Thomas Jefferson was greatly concerned about retaining control of the Mississippi River, because, in the days before canals and railroads, rivers were the only way to ship goods from one point to the other, Further, the port city of New Orleans, was vital to the further development of the American economy.
The Mississippi River area was divided into two territories: the northern section was called the Louisiana Territory, and consisted of the largely wild frontier later explored by Lewis and Clark; the southern part, known as Orleans Territory, was a small, densely populated region that had been colonized by France. With borders that roughly corresponded to the modern state of Louisiana, Orleans Territory was home to about 50,000 people, a primarily French-speaking population that had been living under a Spanish administration. (In an 1800 treaty, Spain returned the colonial territory of Louisiana to France, but was allowed to continue to administer it.)
Haiti (Saint Dominigue, at that time,) was France’s most prosperous colony in the Americas, and one of the world’s chief coffee and sugar producers. French settlements in the 18th century were strictly hierarchical, with native-born Frenchmen at the top, followed by, Creoles, freed blacks, and black slaves. Between the blacks and the French and Creoles were the mulattoes, whose social status was indeterminate. When French-descended Creole planters sought to prevent mulatto representation in the French National Assembly and in local assemblies in Saint-Dominque, the mulattoes began a rebellion which eventually destroyed the rigid structure of Haitian society. The blacks formed guerrilla bands led by Toussaint L’Ouverture, a former slave who, because of his intelligence and military strategy, had been made an officer of the French forces.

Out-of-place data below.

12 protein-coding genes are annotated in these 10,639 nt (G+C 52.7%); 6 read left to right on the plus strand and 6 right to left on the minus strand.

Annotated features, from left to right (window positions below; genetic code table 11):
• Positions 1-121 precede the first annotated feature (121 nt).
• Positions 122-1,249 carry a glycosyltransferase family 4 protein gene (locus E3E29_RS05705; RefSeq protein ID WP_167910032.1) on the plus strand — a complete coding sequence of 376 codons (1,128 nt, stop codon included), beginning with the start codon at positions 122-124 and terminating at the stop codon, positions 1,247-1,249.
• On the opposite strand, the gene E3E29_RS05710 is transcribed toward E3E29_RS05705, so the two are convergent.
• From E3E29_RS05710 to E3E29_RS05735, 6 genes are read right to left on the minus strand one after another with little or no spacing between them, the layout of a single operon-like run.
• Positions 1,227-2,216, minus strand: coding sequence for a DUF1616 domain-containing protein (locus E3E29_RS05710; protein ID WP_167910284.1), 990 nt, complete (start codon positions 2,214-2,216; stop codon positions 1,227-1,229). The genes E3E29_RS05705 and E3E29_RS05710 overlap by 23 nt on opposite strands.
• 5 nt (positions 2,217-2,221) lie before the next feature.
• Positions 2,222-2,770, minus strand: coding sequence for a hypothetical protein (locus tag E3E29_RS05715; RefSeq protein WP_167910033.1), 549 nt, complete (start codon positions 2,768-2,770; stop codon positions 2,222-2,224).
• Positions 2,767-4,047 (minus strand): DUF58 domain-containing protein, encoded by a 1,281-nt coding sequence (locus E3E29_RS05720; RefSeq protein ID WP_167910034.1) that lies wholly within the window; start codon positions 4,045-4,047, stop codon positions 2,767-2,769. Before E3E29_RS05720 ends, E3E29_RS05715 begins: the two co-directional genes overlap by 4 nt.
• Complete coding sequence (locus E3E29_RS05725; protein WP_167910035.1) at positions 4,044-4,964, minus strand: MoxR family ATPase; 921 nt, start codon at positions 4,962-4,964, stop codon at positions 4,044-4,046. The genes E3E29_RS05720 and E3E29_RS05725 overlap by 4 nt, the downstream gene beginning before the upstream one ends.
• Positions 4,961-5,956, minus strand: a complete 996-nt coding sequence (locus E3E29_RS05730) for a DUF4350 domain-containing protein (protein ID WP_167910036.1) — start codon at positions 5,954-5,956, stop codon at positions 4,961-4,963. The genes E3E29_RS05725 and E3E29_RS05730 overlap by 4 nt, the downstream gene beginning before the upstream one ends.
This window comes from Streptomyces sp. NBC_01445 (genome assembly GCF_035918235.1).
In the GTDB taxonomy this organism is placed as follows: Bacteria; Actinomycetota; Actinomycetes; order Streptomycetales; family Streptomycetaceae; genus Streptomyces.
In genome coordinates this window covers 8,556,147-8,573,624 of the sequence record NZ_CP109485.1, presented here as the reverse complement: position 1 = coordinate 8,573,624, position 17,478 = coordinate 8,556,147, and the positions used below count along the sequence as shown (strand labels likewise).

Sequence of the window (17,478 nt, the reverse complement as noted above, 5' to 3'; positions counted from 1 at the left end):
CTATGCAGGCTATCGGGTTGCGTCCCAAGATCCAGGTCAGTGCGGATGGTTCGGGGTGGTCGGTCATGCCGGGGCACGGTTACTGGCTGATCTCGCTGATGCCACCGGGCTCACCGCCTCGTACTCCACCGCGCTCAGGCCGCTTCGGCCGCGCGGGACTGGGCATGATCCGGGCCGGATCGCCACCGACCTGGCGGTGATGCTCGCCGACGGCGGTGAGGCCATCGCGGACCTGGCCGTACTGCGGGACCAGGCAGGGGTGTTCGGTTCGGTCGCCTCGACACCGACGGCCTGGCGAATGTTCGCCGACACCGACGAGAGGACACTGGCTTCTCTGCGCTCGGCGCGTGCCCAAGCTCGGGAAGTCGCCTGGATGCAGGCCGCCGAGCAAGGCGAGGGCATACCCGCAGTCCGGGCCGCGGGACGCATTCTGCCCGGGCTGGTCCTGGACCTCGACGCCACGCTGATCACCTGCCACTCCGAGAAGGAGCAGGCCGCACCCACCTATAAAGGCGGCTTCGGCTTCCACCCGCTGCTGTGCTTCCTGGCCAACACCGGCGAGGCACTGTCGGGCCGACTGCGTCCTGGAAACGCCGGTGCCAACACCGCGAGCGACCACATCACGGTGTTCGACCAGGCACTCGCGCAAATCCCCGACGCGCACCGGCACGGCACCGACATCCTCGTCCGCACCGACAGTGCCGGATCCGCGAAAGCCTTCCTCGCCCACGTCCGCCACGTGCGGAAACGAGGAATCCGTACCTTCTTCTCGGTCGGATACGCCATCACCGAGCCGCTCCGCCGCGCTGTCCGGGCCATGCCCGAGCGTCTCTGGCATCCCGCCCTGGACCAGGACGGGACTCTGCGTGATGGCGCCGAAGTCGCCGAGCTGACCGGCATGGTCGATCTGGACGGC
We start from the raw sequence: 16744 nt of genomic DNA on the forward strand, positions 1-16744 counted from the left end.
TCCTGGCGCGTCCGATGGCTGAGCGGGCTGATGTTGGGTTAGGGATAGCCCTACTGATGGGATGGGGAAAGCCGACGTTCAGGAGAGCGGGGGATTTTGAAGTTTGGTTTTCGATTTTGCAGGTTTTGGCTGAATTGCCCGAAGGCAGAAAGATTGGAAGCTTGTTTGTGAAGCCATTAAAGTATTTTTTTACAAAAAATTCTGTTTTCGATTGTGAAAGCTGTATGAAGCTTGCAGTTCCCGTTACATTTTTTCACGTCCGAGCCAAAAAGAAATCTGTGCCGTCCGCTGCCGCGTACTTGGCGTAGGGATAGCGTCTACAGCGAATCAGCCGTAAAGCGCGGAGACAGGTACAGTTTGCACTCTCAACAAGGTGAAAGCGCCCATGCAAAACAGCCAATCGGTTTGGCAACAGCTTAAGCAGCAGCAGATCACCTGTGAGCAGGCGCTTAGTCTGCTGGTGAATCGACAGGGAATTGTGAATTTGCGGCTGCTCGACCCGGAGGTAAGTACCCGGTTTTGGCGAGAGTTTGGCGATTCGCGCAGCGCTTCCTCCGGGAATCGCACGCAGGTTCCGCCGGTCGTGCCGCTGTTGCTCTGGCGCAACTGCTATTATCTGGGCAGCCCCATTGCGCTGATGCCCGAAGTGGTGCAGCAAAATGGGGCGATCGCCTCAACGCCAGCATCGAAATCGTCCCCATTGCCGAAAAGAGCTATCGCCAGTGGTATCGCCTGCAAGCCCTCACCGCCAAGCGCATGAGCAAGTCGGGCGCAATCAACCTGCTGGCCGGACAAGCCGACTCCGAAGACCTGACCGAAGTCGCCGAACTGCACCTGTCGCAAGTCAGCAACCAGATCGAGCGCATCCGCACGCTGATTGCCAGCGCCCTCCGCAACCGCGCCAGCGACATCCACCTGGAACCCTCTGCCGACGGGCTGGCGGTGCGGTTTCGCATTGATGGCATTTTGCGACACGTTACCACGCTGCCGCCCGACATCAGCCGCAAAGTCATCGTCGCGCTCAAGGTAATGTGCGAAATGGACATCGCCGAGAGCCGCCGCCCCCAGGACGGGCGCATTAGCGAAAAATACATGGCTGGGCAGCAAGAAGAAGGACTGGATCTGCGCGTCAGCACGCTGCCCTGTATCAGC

When the English invaded Haiti in 1793 during the Napoleonic Wars, Toussaint began an uneasy alliance with the mulattos and cooperated with the remnant of French governmental authority. In 1795, Spain ceded its part of the island to France, and in 1801 Toussaint conquered it, abolished slavery, and proclaimed himself governor-general of an autonomous government over all Hispaniola. Napoleon responded with a huge punitive force in 1802, but he was unable to defeat L’Ouverture’s forces.
A peace was negotiated, and although Toussaint, taken by trickery, died in a French prison, the revolt continued and forced the French troops, outnumbered and ravaged by yellow fever, to break off and return to France.
While all this was going on, President Jefferson was negotiating to purchase the city of New Orleans from France.
Napoleon Bonaparte had been interested in Jefferson’s offer to purchase the seaport at the mouth of the Mississippi, but the loss of her most profitable colony began to convince Napoleon’s government that hanging on to Louisiana was a bad idea. For one thing, they French worried that the British, invading from Canada, could eventually seize all the territory anyway. They abandoned their plans for a French presence in America.
When France’s finance minister suggested that Napoleon should offer to sell Jefferson all the French holdings west of the Mississippi, the emperor agreed. And so Thomas Jefferson, who had been interested in buying a city, was offered the chance to buy enough land that the United States would instantly double in size.
Jefferson made all the necessary arrangements, got approval from Congress, and in 1803 the United States bought the entire Louisiana and Orleans territories. The actual transfer took place on December 20, 1803, and cost $15 million. This figures out to a tiny bit more than 2¢/acre, probably the best real estate deal in history.
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